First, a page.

If you sort defensive backs -€”- since 1994 -€”- by their solo tackles through their first four seasons, Cyprien ranks number one with 335 solo tackles — €” topping guys like Roman Harper, Kerry Rhodes, and Eric Weddle:

When examining Cyprien’s niche inside the Jaguars’ defense, you can’t help but notice how far down in the box he plays on a regular basis. At 6-foot 217 pounds, Cyprien plays much like an undersized linebacker. Perusing the box versus most double tight end sets, the former second round pick has slowly developed his ability to cover tight ends, as well as larger ‘possession’ receivers -€” an area he’ll need to improve further.

For the Eagles, their focus should be on the draft. With the possibility of a top ten pick, there’s no scenario were the Eagles should look for anything other than a cornerback. If the Eagles can draft two defensive backs early in the draft, Cyprien’s veteran presence -€” along with Jenkins -€” could help mold the Eagles’ young secondary unit into something great. Though Cyprien doesn’t had immediate coverage help, a player like Cordrea Tankersley -€” out of Clemson -€” could be a lockdown corner presence for years to come.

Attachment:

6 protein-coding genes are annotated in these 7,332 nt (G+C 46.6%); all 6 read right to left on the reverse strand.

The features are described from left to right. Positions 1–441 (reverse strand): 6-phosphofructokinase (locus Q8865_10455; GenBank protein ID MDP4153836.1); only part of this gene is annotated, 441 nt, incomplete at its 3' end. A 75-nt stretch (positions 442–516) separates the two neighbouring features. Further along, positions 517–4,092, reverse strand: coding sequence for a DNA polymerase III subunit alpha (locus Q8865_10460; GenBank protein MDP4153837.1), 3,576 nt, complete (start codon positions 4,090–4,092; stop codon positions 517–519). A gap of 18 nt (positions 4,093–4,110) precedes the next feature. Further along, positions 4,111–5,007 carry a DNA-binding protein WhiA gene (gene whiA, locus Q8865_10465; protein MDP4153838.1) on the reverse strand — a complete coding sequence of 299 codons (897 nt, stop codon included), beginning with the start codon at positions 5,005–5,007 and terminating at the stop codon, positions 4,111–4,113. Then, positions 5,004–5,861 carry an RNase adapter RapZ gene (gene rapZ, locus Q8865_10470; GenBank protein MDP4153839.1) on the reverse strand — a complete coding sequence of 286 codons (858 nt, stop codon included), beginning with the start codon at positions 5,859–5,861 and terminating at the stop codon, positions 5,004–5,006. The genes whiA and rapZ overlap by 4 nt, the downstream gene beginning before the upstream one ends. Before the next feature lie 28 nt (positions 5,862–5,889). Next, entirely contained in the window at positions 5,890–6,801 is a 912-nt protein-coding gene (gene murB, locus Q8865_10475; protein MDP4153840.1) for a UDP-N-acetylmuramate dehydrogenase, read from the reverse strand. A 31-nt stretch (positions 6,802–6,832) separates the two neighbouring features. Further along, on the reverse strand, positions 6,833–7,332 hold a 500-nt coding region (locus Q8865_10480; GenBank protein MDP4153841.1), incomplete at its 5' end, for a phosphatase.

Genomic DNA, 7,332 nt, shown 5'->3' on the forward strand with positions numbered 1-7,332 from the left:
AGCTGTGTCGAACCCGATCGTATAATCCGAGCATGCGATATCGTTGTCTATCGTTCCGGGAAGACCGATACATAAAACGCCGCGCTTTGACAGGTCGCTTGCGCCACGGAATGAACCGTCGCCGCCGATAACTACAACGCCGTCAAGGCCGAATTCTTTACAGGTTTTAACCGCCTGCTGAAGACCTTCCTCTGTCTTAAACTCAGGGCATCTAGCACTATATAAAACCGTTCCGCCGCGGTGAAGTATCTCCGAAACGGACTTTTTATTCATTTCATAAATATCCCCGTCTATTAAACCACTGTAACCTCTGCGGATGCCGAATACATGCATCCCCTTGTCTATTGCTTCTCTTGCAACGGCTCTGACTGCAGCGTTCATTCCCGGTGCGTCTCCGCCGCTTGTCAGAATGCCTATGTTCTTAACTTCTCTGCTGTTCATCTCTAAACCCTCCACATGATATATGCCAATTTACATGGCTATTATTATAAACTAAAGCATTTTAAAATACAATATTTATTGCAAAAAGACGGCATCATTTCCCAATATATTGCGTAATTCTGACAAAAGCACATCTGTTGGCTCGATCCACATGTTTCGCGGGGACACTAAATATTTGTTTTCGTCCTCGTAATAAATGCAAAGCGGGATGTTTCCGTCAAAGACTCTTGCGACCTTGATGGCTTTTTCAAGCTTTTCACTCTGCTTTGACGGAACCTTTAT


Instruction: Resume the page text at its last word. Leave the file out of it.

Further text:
With the Eagles potentially losing safety Jaylen Walkins to free agency, the addition of Cyprien could add valuable tackling the Birds’ run defense needs. Currently, the Eagles’ linebacking corps of Hicks, Bradham, and Kendricks lack a dominating tackle presence -€” seeing as none of them have recorded more than 80 solo tackles on the season. Cyprien is that guy. McLeod and Jenkins already account for the majority of the team’s tackles, but add Cyprien, and their defensive containment becomes explosive.

Cyprien’s veteran physicality, along with his elite tackling ability could come at a discounted price as well. Fortunately for the Eagles, Cyprien’s name is relatively unknown.

Partially in consequence of Jacksonville’s small market, Cyprien might receive limited free agent attention. With the additional help from the Jaguars’ lack of cap space -€” as well as -€” last year’s insane offseason splurge, Cyprien might slip right past Jacksonville and right into the arms of a team like the Eagles.